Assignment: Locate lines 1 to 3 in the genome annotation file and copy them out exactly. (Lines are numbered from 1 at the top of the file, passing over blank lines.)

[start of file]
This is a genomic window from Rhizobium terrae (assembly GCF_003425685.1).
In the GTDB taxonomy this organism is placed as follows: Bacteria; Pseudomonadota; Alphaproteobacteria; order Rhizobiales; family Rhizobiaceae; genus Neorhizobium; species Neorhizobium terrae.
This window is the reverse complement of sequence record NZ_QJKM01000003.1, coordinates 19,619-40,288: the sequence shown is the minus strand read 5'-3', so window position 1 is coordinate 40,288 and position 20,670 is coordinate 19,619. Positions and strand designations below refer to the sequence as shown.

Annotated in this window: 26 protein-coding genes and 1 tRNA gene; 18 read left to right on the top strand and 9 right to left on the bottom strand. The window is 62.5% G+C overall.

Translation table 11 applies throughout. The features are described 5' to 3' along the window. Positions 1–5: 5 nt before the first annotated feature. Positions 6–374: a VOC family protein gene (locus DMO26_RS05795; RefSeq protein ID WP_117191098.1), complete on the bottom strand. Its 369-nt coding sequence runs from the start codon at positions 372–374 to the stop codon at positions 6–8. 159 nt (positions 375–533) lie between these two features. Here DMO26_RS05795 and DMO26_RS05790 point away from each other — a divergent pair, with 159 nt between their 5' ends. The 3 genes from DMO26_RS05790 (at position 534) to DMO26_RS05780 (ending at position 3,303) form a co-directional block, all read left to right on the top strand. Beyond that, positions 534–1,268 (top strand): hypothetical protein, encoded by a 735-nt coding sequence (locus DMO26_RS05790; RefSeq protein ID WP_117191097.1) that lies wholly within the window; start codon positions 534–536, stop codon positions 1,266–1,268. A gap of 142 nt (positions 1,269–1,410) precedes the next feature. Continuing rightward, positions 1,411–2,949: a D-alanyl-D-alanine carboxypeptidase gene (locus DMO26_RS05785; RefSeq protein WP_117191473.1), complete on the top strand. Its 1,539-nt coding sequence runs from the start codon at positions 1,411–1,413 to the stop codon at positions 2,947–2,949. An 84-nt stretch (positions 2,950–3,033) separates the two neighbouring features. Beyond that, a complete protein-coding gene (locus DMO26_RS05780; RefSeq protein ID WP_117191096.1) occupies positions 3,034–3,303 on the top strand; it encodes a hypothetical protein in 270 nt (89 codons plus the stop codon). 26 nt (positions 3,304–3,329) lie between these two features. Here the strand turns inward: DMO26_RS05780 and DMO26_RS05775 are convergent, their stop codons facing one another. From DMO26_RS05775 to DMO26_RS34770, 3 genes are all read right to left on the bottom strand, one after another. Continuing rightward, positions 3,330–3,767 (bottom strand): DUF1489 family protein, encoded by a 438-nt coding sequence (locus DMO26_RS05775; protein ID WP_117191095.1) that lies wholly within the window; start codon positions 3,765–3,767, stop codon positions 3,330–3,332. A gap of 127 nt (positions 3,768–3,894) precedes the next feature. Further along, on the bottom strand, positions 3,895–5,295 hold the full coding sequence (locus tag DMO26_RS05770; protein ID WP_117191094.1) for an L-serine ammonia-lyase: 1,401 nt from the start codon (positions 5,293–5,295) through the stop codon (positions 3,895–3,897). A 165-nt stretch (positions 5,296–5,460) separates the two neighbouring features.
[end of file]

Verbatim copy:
This is a genomic window from Rhizobium terrae (assembly GCF_003425685.1).
In the GTDB taxonomy this organism is placed as follows: Bacteria; Pseudomonadota; Alphaproteobacteria; order Rhizobiales; family Rhizobiaceae; genus Neorhizobium; species Neorhizobium terrae.
This window is the reverse complement of sequence record NZ_QJKM01000003.1, coordinates 19,619-40,288: the sequence shown is the minus strand read 5'-3', so window position 1 is coordinate 40,288 and position 20,670 is coordinate 19,619. Positions and strand designations below refer to the sequence as shown.